It is evident from the purchasing campaign that security continues to be important to the Redmond, Wash., company, analysts said.

But the series of takeovers may also signal that Microsoft's own development efforts are falling short, suggested David Schatsky, a senior vice president at Jupiter Research.

Full Story.

More in Tux Machines

Server: Benchmarks, IBM and Red Hat

  • 36-Way Comparison Of Amazon EC2 / Google Compute Engine / Microsoft Azure Cloud Instances vs. Intel/AMD CPUs
    Earlier this week I delivered a number of benchmarks comparing Amazon EC2 instances to bare metal Intel/AMD systems. Due to interest from that, here is a larger selection of cloud instance types from the leading public clouds of Amazon Elastic Compute Cloud, Microsoft Azure, and Google Compute Engine.
  • IBM's Phil Estes on the Turbulent Waters of Container History
    Phil Estes painted a different picture of container history at Open Source 101 in Raleigh last weekend, speaking from the perspective of someone who had a front row seat. To hear him tell it, this rise and success is a story filled with intrigue, and enough drama to keep a daytime soap opera going for a season or two.
  • Red Hat CSA Mike Bursell on 'managed degradation' and open data
    As part of Red Hat's CTO office chief security architect Mike Bursell has to be informed of security threats past, present and yet to come – as many as 10 years into the future. The open source company has access to a wealth of customers in verticals including health, finance, defence, the public sector and more. So how do these insights inform the company's understanding of the future threat landscape?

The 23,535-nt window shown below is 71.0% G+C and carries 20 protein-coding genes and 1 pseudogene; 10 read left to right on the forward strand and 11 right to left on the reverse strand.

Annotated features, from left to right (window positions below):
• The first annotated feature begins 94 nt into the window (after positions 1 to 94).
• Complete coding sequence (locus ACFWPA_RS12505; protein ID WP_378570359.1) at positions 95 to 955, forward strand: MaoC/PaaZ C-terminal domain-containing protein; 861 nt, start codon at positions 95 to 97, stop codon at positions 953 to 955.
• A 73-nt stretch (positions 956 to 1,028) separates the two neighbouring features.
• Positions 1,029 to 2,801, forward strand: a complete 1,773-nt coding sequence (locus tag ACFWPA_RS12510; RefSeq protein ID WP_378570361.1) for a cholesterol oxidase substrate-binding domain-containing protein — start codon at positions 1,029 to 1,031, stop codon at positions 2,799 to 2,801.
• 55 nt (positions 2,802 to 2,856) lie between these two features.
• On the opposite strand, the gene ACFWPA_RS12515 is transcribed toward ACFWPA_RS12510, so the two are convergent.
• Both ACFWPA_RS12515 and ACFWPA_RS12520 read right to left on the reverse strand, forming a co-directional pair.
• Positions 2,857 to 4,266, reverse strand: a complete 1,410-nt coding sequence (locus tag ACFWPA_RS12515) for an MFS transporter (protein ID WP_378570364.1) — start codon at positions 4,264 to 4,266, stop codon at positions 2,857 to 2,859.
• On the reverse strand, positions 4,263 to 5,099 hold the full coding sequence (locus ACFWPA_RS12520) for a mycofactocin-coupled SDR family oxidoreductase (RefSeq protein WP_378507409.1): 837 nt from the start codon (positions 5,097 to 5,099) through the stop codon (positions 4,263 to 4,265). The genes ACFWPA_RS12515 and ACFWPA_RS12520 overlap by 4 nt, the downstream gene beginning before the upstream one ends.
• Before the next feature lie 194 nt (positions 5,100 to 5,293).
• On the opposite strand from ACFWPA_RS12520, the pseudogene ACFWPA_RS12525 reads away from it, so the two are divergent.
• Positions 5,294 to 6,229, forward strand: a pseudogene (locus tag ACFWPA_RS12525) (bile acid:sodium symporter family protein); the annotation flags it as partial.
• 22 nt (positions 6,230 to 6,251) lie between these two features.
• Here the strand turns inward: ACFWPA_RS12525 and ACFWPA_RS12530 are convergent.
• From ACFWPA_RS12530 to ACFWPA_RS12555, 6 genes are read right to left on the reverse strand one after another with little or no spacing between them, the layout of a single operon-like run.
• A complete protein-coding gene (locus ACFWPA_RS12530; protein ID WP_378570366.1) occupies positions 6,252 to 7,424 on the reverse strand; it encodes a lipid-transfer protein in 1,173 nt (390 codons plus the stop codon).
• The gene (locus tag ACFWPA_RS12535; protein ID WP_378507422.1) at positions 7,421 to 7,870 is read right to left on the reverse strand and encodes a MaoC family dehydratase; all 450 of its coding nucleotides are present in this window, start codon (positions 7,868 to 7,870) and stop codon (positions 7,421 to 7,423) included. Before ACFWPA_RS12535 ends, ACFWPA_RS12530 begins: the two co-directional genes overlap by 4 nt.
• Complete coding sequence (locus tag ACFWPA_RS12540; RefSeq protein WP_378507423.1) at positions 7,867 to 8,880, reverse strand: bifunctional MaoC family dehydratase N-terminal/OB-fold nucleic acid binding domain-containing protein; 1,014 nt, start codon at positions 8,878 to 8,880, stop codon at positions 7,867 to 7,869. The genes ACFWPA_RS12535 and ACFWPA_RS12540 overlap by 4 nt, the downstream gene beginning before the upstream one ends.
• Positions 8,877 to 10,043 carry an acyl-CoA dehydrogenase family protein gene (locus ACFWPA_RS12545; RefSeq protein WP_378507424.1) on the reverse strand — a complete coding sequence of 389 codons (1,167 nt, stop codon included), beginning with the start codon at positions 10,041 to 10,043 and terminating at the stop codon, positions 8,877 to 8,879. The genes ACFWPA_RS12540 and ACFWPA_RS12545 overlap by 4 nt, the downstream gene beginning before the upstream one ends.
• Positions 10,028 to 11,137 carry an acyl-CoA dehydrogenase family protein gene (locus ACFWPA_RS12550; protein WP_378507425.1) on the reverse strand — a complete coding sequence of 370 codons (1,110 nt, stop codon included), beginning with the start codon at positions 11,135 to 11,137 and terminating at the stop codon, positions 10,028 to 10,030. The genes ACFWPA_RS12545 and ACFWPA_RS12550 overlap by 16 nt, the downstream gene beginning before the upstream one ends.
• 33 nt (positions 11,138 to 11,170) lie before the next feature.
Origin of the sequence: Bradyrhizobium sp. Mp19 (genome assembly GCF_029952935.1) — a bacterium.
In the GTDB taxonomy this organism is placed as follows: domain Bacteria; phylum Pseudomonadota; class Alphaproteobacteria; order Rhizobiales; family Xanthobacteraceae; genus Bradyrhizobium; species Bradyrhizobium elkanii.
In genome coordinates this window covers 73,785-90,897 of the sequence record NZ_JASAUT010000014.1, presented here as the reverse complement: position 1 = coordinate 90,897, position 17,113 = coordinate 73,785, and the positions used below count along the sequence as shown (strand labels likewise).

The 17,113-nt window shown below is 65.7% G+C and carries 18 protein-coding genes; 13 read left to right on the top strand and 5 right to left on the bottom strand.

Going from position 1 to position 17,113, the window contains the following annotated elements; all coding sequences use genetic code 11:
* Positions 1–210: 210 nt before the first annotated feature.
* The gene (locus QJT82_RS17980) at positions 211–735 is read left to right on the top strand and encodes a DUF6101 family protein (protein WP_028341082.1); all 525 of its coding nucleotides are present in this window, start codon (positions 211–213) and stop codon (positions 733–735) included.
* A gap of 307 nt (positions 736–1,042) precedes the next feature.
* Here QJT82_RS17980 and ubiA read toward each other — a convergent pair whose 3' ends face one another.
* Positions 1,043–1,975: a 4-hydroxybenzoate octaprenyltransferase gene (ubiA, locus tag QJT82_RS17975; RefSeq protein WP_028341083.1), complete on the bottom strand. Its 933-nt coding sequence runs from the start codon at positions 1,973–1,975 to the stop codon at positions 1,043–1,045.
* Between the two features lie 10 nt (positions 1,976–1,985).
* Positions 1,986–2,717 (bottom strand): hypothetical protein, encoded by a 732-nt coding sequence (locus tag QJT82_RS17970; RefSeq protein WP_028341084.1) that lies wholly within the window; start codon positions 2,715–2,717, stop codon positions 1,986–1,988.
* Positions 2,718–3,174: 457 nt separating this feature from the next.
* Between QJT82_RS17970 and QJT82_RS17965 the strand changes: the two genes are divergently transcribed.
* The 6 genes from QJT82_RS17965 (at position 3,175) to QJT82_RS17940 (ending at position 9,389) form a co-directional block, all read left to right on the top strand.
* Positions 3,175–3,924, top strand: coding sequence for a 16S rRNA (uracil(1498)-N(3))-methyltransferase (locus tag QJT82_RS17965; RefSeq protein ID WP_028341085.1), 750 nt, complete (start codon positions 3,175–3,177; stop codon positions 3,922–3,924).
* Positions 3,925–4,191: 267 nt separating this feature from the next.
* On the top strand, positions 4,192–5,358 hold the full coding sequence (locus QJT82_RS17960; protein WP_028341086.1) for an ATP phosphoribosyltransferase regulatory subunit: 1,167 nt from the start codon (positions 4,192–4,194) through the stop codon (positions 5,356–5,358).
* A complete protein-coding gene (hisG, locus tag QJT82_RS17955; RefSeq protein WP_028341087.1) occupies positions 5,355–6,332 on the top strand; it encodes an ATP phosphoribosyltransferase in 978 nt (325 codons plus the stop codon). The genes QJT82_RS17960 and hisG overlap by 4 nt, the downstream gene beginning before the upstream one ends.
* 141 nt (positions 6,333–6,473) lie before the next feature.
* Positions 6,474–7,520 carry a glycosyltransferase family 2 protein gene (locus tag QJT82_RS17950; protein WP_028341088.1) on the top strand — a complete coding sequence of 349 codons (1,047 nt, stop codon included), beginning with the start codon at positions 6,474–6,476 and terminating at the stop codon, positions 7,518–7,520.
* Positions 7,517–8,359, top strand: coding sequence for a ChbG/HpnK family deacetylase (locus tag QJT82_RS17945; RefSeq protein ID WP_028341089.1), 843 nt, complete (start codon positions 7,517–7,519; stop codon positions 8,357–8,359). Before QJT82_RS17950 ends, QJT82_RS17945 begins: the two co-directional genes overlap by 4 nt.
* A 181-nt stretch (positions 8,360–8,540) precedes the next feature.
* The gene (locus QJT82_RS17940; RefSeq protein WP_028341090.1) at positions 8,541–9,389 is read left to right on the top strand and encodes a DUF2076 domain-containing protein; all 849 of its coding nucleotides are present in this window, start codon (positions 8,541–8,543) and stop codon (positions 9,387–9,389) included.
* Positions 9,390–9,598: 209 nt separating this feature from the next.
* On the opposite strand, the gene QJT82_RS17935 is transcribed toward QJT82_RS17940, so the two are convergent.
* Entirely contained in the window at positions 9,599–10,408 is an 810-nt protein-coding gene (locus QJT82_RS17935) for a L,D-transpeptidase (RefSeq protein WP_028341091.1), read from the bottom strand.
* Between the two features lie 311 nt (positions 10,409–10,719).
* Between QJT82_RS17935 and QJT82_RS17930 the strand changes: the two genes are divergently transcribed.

• Red Hat Offers New Decision Management Tech Platform
    Red Hat (NYSE: RHT) has released a platform that will work to support information technology applications and streamline the deployment of rules-based tools in efforts to automate processes for business decision management, ExecutiveBiz reported Thursday.

Vulkan Anniversary and Generic FBDEV Emulation Continues To Be Worked On For DRM Drivers

  • Vulkan Turns Two Years Old, What Do You Hope For Next?
    This last week marked two years since the debut of Vulkan 1.0, you can see our our original launch article. My overworked memory missed realizing it by a few days, but it's been a pretty miraculous two years for this high-performance graphics and compute API.
  • Generic FBDEV Emulation Continues To Be Worked On For DRM Drivers
    Noralf Trønnes has spent the past few months working on generic FBDEV emulation for Direct Rendering Manager (DRM) drivers and this week he volleyed his third revision of these patches, which now includes a new in-kernel API along with some clients like a bootsplash system, VT console, and fbdev implementation.

OSS Leftovers

  • Sunjun partners with Collabora to offer LibreOffice in the Cloud